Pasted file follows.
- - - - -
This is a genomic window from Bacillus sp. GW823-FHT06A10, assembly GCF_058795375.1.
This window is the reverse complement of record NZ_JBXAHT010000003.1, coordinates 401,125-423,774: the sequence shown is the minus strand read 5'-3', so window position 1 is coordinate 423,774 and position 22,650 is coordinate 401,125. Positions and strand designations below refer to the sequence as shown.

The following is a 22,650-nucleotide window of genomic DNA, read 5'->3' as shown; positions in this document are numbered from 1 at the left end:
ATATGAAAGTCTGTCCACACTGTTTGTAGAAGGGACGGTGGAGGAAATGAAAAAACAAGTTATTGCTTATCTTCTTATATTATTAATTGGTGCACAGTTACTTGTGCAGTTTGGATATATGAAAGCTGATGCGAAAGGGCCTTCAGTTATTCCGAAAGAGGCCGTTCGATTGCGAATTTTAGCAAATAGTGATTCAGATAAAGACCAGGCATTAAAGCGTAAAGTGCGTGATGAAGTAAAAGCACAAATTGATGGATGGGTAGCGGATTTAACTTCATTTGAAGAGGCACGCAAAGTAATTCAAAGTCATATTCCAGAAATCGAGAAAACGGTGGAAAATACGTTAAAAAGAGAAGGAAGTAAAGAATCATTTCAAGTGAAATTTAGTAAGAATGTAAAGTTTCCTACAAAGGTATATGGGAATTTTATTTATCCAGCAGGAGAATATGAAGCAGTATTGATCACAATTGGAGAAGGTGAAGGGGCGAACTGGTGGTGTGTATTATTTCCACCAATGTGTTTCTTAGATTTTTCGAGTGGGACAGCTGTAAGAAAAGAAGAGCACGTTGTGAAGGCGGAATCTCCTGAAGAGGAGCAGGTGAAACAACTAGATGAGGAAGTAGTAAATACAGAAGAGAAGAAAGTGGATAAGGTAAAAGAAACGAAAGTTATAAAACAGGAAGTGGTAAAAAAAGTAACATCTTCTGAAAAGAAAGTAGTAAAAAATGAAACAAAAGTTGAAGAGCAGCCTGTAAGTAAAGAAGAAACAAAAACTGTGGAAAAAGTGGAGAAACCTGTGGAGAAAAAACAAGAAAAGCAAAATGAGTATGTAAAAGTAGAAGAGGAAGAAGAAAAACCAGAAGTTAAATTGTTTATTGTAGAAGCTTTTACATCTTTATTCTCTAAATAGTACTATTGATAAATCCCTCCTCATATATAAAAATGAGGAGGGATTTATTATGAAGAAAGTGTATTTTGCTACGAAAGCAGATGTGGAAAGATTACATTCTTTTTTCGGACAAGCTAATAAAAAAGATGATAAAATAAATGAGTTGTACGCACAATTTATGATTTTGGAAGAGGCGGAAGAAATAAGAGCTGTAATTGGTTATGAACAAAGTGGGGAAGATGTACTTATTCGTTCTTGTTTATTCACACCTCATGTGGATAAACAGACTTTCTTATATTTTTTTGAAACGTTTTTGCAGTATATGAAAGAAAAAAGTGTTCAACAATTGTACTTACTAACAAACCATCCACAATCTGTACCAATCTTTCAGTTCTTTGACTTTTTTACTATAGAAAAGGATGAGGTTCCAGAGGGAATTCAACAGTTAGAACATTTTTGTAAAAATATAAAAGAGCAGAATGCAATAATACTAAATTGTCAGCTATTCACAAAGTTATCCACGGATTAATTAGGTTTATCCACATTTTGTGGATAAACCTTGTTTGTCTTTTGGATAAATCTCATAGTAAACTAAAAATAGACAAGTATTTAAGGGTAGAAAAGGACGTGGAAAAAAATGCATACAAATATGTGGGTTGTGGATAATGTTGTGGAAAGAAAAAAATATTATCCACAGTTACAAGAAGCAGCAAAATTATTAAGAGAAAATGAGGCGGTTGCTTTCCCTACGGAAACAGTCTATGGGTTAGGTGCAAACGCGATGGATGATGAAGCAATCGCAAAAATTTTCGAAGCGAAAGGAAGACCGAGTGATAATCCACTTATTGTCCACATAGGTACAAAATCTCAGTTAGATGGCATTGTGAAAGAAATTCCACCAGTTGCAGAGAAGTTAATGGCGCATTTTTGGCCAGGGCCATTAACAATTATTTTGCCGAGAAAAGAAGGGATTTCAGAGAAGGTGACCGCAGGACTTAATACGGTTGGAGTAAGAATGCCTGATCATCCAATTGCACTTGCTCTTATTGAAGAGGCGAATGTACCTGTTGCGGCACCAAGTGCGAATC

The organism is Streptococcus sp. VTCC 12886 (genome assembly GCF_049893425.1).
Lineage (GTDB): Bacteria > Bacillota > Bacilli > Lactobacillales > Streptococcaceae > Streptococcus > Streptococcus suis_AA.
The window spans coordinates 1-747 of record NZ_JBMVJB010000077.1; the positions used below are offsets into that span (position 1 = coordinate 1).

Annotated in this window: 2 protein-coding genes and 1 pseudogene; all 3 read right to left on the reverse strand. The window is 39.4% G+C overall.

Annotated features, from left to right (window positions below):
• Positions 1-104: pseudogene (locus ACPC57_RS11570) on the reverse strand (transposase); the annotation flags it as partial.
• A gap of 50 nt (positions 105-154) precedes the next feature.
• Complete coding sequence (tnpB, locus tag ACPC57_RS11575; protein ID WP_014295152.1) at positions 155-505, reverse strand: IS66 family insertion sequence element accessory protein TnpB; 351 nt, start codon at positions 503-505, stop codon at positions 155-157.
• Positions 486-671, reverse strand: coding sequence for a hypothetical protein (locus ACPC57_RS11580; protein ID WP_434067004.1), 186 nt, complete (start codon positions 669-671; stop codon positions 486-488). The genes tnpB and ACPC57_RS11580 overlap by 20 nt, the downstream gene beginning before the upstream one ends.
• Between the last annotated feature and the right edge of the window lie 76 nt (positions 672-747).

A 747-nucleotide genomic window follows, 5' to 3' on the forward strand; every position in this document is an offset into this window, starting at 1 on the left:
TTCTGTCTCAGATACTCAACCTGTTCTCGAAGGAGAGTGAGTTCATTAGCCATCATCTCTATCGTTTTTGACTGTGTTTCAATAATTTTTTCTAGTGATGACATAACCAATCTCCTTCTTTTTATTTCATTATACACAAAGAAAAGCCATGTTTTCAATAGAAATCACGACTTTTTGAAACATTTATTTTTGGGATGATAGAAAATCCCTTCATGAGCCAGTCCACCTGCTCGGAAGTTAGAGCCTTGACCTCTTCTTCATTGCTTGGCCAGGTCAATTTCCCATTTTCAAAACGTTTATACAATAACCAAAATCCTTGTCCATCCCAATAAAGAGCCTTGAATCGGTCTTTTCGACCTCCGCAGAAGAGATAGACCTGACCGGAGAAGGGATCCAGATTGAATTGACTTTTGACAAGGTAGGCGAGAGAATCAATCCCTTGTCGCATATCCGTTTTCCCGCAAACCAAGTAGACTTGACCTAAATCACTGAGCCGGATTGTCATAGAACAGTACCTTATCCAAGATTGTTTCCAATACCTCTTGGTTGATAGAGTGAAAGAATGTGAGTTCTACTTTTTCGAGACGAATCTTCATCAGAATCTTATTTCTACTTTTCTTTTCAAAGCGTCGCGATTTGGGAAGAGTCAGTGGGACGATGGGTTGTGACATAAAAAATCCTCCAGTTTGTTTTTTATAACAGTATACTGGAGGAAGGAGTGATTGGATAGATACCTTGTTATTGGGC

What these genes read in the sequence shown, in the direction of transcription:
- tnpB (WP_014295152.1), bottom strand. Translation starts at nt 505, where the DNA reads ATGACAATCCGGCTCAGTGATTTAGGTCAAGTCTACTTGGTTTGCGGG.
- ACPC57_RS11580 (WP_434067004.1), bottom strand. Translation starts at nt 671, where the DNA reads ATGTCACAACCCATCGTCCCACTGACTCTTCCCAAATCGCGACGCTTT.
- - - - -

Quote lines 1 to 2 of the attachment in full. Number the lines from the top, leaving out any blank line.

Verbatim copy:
This is a genomic window from Bacillus sp. GW823-FHT06A10, assembly GCF_058795375.1.
This window is the reverse complement of record NZ_JBXAHT010000003.1, coordinates 401,125-423,774: the sequence shown is the minus strand read 5'-3', so window position 1 is coordinate 423,774 and position 22,650 is coordinate 401,125. Positions and strand designations below refer to the sequence as shown.